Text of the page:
A magyar jogban a halottakon végezhető, de nem temetési beavatkozásokról csak az egészségügyi jog szól, így egyéb tudományos célú vizsgálatok sem lennének elvileg lehetségesek. Ebben kizárólag a nemzetközi múzeumi etikai kódex érvényesül. Sok kultúra ezt halottgyalázásnak tekinti. A halottgyalázás kriminális formáin túl az orvosi eljárás (kutatás és gyakorlás) is alkalmas lehet arra, hogy a holttest méltóságának sérelmét jelentse. Ennek ellensúlyozása, hogy a post mortem beavatkozásokhoz az érintett vagy hozzátartozói beleegyezése szükséges. A dolgozat a magyar szabályozást mutatja be, amelyben a halottat betegnek tekintjük, a holttest vonatkozásában a betegjogok speciális érvényesülése történik. A jog a boncolást illetően számos jogot ad a hozzátartozónak, és az anatómiai oktatást is szabályozza. A szervnyerés során az opting-out elvét érvényesíti, tiltakozást csak a betegtől fogad el. Szigorúan védi az elhunyt egészségügyi adatait, de nem korlátozza a hozzátartozók érdekérvényesítését. A képzés és továbbképzés csekély figyelmet fordít ezekre a kérdésekre, a szabályozás pedig nem felel meg a jelenkor elvárásainak és lehetőségeinek, ezért célszerű lenne újragondolni a probléma teljes spektrumát. Orv. Hetil., 2012, 153, 330–338.
The European Convention on Human Rights is a milestone in the development of international law, aimed at guarding fundamental freedoms and human rights in Europe. As a consequence of the unique path of Central and Eastern European legal development, the provisions of the Convention and the case law of the European Court of Human Rights were not necessarily implemented into Hungarian law through the jurisprudence of Hungarian courts, but it was much rather the Constitutional Court who facilitated such implementation. Although the human rights protection system shaped by the European Court of Human Rights has now become an integral part of Hungarian law, the effect of the Convention and the Strasbourg case law on the Hungarian legal development is still rather meagre. The present article seeks to explore the possible reasons for this development.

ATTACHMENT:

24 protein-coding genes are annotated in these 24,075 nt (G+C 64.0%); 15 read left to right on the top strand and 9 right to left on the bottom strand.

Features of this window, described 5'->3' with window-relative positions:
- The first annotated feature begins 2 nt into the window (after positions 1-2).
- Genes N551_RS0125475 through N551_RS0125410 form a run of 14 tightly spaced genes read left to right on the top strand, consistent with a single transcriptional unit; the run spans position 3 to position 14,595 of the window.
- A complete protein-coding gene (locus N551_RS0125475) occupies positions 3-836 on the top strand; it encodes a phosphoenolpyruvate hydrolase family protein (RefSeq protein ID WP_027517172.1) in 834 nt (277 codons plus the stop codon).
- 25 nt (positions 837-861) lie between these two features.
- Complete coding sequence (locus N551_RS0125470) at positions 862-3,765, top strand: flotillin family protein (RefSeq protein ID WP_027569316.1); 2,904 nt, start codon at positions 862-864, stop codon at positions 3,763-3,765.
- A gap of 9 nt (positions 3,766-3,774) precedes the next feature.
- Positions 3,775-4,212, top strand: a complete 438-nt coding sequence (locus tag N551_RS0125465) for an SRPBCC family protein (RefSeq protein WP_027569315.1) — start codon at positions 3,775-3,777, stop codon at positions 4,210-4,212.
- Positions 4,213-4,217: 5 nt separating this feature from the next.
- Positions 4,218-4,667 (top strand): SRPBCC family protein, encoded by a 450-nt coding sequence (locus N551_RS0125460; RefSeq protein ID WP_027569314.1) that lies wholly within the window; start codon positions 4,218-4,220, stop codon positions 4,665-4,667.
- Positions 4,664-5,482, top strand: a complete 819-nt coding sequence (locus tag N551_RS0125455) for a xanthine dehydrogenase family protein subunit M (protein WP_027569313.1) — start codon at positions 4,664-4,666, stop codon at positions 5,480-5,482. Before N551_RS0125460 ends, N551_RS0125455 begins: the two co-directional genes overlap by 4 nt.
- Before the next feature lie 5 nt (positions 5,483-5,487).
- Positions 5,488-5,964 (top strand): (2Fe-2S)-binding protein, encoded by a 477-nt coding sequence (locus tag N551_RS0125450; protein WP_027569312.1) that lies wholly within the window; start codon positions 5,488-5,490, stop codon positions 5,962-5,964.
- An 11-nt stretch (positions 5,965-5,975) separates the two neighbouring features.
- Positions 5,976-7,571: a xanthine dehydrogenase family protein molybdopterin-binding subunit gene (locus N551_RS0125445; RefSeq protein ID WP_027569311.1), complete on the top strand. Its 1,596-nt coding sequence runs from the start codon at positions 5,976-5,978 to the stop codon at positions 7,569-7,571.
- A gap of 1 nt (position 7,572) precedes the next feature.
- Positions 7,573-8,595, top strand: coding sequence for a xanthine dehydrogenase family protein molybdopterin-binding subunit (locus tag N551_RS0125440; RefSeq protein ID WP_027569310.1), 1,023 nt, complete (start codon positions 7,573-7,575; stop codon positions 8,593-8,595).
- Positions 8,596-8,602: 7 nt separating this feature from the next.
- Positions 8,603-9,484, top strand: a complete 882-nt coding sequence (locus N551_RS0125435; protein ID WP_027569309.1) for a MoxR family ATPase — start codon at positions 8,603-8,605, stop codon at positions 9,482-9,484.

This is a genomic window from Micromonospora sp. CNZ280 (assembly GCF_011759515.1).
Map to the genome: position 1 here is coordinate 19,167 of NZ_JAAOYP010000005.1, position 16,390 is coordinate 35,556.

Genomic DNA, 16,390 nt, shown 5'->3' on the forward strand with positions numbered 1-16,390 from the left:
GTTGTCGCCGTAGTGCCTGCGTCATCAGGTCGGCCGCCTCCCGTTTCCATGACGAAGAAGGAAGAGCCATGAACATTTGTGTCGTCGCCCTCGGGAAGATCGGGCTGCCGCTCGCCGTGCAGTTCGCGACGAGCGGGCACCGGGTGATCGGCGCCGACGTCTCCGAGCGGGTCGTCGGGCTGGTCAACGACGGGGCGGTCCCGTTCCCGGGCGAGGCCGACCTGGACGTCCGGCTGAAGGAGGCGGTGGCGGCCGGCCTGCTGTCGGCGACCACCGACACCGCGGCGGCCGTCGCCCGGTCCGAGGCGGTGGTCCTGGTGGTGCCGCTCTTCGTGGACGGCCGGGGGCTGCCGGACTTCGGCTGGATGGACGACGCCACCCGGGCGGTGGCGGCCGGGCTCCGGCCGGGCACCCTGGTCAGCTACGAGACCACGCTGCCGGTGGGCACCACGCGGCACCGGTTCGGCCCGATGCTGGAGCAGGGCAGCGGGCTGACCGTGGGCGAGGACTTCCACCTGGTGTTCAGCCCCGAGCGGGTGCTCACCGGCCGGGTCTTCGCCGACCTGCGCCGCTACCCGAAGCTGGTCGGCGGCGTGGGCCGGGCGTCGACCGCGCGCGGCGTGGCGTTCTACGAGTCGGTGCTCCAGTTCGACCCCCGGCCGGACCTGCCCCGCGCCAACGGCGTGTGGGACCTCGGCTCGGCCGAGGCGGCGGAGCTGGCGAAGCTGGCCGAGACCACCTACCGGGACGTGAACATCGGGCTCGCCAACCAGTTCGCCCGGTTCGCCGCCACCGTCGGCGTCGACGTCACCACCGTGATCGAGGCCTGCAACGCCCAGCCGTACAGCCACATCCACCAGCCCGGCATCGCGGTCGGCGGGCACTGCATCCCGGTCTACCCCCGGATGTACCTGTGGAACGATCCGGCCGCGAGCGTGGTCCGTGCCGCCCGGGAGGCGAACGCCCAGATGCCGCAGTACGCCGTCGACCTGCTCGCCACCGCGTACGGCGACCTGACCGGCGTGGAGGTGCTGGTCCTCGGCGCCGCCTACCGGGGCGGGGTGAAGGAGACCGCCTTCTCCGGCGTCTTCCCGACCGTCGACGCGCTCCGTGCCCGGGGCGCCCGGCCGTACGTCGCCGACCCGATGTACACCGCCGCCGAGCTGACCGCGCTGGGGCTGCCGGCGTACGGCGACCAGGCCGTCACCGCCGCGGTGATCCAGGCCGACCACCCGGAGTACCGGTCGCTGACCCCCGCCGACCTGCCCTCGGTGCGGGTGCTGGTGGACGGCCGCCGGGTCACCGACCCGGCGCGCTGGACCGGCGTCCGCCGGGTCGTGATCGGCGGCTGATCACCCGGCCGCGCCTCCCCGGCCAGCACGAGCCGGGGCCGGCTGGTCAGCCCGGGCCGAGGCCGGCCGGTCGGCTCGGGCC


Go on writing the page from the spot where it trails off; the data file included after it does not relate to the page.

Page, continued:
of Hungarianlaw. Given that Bosnia-Herzegovina did not become a part of the Kingdom of Hungary, it was not necessary. The necessity for state level regulation of Islam arose through a contradiction. In the part of the country that belonged to the
In the past decades due to changed technical advances, features of the personality have become economically exploitable to an extent not previously known. Pop stars, TV celebrities as well as famous athletes have sought protection against the commercial use of their images, names and likenesses without their consent.1 Despite the economic value of personality and image rights, there is currently no international standard or agreed legal concept for recognising an image right. While many jurisdictions, for example, the US, Germany, France and Hungary offer express statutory protection against the unauthorised commercial use of an individual’s image by a third party in the context of publicity or personality rights, English law provides no cause of action for the infringement of image rights as such. Although a celebrity may currently obtain protection through various statutory and common law rights, such as the developing law of privacy, trade mark law breach of confidence and, in particular, the tort of passing off, none of these rights were designed to protect image or personality rights.2 In this context, this article explores the potentially enforceable rights, their benefits and practical strategies to protect name and image rights in the UK3 and Hungary.